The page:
5 Japanese Indoor Plants That Will Instantly Bring a Sense of Calm to Your Home, Say Experts

For a serene space, Japanese indoor plants should be your go-to pick. Here are our favorites

Japanese style interior design scheme
(Image credit: Getty Images / onerdongel)

There's an understated simplicity and a calm serenity that we associate with modern Japanese interior style, and emulating this stress-busting look is not complete without a smattering of Japanese indoor plants.

Alongside an essential decluttering and a backdrop of clean lines, soft tones and natural materials, such as timber, bamboo and linen, this style is punctuated with subtle bursts of lush foliage.

Although at heart is a form of minimalism, there's a nod to nature in these design schemes too. So try these Japanese plants for your indoor garden and spark joy every day.

1. Japanese Aralia (Fatsia Japonica)

Japanese Aurelia / Fatsia Japonica plant

(Image credit: Alamy)

With its huge, glossy leaves, the Japanese Aralia will flatter many design schemes but it will really stand out against a minimalist backdrop. Its large, palm-like leaves look stunning in a backyard, but can also grow indoors too, making a statement when decorating with plants in a living room.

'The Japanese aralia is a great focal point in a room,' says plant guru, Lisa Eldred Steinkopf, author of Grow in the Dark and Houseplants. 'Its large, palmately lobed leaves have seven to nine lobes, and the plant can grow to several feet high.

'It is often sold as a single stem, which grows tall with its large leaves protruding on beefy stalks. It can be trimmed to make it branch out and become more shrub-like.'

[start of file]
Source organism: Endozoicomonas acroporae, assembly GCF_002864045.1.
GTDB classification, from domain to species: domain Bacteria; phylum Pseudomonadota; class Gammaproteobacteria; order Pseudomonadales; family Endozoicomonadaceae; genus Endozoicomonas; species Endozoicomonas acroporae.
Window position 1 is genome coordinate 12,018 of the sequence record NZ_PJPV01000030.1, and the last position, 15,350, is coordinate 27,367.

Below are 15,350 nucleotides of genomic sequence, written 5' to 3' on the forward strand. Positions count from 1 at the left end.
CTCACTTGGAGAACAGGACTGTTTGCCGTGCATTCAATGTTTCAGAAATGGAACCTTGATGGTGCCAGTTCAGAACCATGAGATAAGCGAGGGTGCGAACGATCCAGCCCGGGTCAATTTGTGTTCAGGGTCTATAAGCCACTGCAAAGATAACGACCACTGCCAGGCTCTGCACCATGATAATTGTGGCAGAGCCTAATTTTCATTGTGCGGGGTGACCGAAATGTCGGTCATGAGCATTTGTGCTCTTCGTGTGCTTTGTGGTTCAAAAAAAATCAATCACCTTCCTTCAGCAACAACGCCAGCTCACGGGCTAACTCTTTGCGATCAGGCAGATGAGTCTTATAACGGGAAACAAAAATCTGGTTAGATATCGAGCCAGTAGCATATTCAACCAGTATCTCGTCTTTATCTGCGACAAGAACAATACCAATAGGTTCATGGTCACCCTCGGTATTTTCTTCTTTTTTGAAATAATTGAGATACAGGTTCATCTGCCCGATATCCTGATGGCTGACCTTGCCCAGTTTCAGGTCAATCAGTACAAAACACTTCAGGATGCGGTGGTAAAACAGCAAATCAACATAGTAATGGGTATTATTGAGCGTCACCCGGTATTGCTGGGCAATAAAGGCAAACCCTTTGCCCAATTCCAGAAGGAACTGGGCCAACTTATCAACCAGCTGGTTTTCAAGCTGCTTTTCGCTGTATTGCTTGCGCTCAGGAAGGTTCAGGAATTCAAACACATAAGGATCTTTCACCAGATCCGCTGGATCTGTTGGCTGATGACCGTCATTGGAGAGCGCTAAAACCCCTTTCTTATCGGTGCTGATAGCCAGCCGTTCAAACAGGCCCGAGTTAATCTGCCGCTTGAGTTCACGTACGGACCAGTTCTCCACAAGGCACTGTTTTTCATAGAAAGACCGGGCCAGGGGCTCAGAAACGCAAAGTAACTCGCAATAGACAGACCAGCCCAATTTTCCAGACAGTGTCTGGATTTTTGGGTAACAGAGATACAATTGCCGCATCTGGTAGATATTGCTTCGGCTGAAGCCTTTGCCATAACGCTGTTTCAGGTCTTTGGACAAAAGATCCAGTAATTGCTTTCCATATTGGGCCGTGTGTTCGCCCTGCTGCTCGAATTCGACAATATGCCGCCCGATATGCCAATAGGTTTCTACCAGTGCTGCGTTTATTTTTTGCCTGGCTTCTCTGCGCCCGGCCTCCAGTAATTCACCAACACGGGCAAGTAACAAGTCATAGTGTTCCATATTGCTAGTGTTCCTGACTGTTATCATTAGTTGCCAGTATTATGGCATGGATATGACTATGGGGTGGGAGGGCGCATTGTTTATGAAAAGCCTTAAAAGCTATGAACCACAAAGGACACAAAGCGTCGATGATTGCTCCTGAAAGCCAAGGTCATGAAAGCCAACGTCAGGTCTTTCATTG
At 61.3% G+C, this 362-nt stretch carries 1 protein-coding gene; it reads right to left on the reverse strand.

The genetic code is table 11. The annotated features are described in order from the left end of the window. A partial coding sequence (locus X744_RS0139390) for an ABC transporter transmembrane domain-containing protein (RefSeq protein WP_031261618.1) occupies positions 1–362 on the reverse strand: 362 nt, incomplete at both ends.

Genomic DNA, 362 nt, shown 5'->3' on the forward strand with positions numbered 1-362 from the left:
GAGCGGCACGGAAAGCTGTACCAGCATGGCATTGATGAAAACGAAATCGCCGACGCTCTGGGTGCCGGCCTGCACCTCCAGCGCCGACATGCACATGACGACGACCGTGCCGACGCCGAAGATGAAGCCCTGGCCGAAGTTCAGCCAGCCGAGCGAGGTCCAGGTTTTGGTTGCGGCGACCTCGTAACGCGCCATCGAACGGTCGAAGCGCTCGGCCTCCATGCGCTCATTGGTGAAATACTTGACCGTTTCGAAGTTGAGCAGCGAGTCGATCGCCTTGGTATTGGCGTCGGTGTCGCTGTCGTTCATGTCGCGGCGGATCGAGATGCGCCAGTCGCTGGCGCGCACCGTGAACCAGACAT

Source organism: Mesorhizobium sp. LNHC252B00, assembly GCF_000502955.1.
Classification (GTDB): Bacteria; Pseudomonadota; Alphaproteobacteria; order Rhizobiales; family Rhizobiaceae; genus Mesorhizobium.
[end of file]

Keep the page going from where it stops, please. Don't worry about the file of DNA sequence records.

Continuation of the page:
'For best growth, place this plant in medium light, such as an east or west window. It will also do well in a low-light setting, such as a north window, or back a number of feet from a south window.

Keep the Fatsia plant evenly moist. If it dries out, it may drop its lower leaves. 'Keep the humidity up around the plant and keep it away from heat registers, as the plant will attract spider mites if it is kept too dry or if warm air is blowing on it.'

2. Money Tree (Pachira aquatica)

Money Tree from Beardsanddaises.co.uk

(Image credit: Beards & Daisies)

Despite its South American origins, Pachira Aquatica is a familiar sight in East Asian-style interiors. Dubbed the 'Money Tree', it is believed this Feng Shui plant will bring good fortune and has been a popular ornamental tree in Japan and other parts of East Asia for decades.

As well as its propensity for prosperity, The Money Tree has an elegant and eye-catching appearance, with its braided trunk and profusion of leaves.

'The Feng Shui plant movement brought pachira to the forefront as it's purported to bring good luck,' says Lisa. 'This plant is usually sold with a braided trunk and the five to seven bright green leaflets that make up one leaf are unusual and beautiful.

'It's ease of care and low light tolerance also adds to its popularity,' continues Lisa.

'This plant grows in water in its native habitat but don't leave it standing in water as a houseplant. A medium to bright light is best, such as that offered from an east or west window.'

3. Japanese Sago Palm (Cycas revoluta)

Sago palm in a white pot